To understand how people will interact with digital technologies in the future, it’s useful to think in terms of “mixed reality,” argues HP Labs researcher and Chief Experience Architect Alex Thayer.
“We’ll certainly have access to virtual reality, where people will work within an entirely digital environment, and also new augmented reality technologies, which layer digital information over what you’re seeing in the real world,” Thayer explains. “But at HP Labs, we don’t expect one to be more important than the other – instead we use a lens that includes them both, which we call “mixed reality.”
The key to predicting the shape of this mixed reality future is to focus on what people will want technology to do for them, adds Thayer’s HP Labs colleague, Ian Robinson.
“Rather than placing bets on any specific technology in the abstract, you need to start by asking: What is it you are trying to achieve through your interaction with a computer?” he says. “And then you ask: What is the most intuitive way to interact with that computer to make that happen?”
This perspective informs the research program underway at HP’s Immersive Experiences Lab, where both Robinson and Thayer are based, to envision how users’ experience of computing will change over the next five to twenty years.
New tools for interaction – and new expectations
If user experience research used to focus on the design and implementation of interfaces and tools like 2D graphics, video displays, keyboards, joysticks, and mice, the advent of relatively cheap and more user-friendly immersive technologies, from VR headsets to devices that let you ‘touch’ and manipulate virtual objects, has broadened the range of potential solutions available to fit any particular need.
It’s also raised user expectations. “People want the tools they use to navigate their mixed reality experiences to replicate the feel and ease of use they experience in interacting with the analog world,” notes Thayer.
“That’s really difficult, technically,” he acknowledges, “but the reason we have to do it is because people want to use the same tools in the analog and virtual worlds, to have a seamless workflow across them both.”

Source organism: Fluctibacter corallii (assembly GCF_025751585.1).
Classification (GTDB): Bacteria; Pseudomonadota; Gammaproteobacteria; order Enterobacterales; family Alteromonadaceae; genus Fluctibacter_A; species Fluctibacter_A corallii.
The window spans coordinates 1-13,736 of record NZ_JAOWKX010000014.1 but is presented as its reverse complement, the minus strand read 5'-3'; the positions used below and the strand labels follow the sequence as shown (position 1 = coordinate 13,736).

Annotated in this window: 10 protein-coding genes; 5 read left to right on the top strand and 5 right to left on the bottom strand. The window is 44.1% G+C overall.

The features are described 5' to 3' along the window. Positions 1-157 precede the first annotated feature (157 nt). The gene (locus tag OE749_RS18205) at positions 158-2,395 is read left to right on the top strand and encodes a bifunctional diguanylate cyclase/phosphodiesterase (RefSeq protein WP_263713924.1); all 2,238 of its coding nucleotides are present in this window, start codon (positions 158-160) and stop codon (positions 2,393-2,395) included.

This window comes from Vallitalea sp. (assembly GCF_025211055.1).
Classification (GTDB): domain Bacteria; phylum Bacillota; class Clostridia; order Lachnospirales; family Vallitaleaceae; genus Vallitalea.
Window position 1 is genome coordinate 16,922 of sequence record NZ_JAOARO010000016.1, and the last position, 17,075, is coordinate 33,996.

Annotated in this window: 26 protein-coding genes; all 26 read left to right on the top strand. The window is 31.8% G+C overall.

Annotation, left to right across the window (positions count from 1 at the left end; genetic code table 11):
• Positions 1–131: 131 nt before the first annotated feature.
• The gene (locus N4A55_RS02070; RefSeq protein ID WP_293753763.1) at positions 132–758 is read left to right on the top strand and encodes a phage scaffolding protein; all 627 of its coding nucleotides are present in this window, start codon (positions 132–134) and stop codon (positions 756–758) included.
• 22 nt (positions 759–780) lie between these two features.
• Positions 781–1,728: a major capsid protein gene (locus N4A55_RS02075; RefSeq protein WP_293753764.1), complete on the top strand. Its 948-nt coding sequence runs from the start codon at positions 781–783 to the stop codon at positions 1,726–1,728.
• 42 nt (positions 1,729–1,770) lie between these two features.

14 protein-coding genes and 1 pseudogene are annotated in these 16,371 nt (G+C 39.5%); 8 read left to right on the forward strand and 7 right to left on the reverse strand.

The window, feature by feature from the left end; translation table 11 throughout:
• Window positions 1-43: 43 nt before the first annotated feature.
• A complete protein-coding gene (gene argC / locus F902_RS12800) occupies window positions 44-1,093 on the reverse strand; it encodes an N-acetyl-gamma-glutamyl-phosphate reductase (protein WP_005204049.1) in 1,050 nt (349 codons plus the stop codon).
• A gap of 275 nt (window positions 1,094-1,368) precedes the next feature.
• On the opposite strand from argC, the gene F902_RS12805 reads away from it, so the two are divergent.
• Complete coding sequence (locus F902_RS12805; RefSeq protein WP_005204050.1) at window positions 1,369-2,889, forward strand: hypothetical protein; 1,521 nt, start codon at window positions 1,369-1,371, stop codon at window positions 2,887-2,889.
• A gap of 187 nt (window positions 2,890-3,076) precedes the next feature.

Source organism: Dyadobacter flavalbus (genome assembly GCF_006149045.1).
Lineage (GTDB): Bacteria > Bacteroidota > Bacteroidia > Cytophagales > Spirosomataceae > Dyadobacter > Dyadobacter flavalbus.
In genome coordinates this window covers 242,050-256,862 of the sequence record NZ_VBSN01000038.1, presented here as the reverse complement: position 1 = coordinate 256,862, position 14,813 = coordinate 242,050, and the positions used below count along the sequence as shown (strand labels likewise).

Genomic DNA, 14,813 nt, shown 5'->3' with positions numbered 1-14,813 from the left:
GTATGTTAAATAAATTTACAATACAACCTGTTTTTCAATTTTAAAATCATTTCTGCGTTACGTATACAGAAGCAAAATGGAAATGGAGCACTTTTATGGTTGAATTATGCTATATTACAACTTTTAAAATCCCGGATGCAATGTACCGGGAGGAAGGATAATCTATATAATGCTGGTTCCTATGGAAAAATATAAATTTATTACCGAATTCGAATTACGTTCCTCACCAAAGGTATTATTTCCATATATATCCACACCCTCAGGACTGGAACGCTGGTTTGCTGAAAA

These new tools can’t yet do everything people want, HP Labs research is showing. A virtual reality experience remains very hard to share, for example, so its potential as a tool for collaboration remains underutilized.
But Immersive Experiences Lab investigations are also helping understand how the mixed reality experience can be advanced to meet needs like these.
“We’re working, for example, with creative professionals like architects, engineers, and animators to first understand what they need to get done and then develop concepts for new user interfaces that allow them to do their work more efficiently,” says Thayer.
These research partners are then invited to interact with simplified instantiations of the ideas and their feedback is used to further refine the concept. That in turn feeds into HP’s business planning processes, enabling the company to anticipate specific kinds of customer needs and create technologies that are best able to help customers be more effective in doing their work.
“This isn’t so much about creating a specific new product,” notes Robinson. “The value here is in prototyping and then testing ideas as quickly as possible to see whether they are addressing the needs we’ve identified.”
This effort is one aspect of a broad investigation underway at HP Labs into the future of work.
Even with laptops and other mobile devices available to us today, we still work at desks, Thayer observes. “And that’s likely to remain true, even with VR,” he says. “VR might let us all physically walk through a shared virtual space, but that’s not feasible if people are gathered in one office to do it, just from a space-management perspective.”
If we’re unlikely to work by wandering around virtual worlds anytime soon, that doesn’t mean we are destined to stick with current computer interfaces like flat screen displays.
“I’m pretty sure most of us will end up using some kind of VR or AR at our desks,” suggests Thayer, “which raises the question of what that experience should look like. The work we do at HP Labs to interact with, and therefore understand, the future needs of our users is helping us define that for the industry.”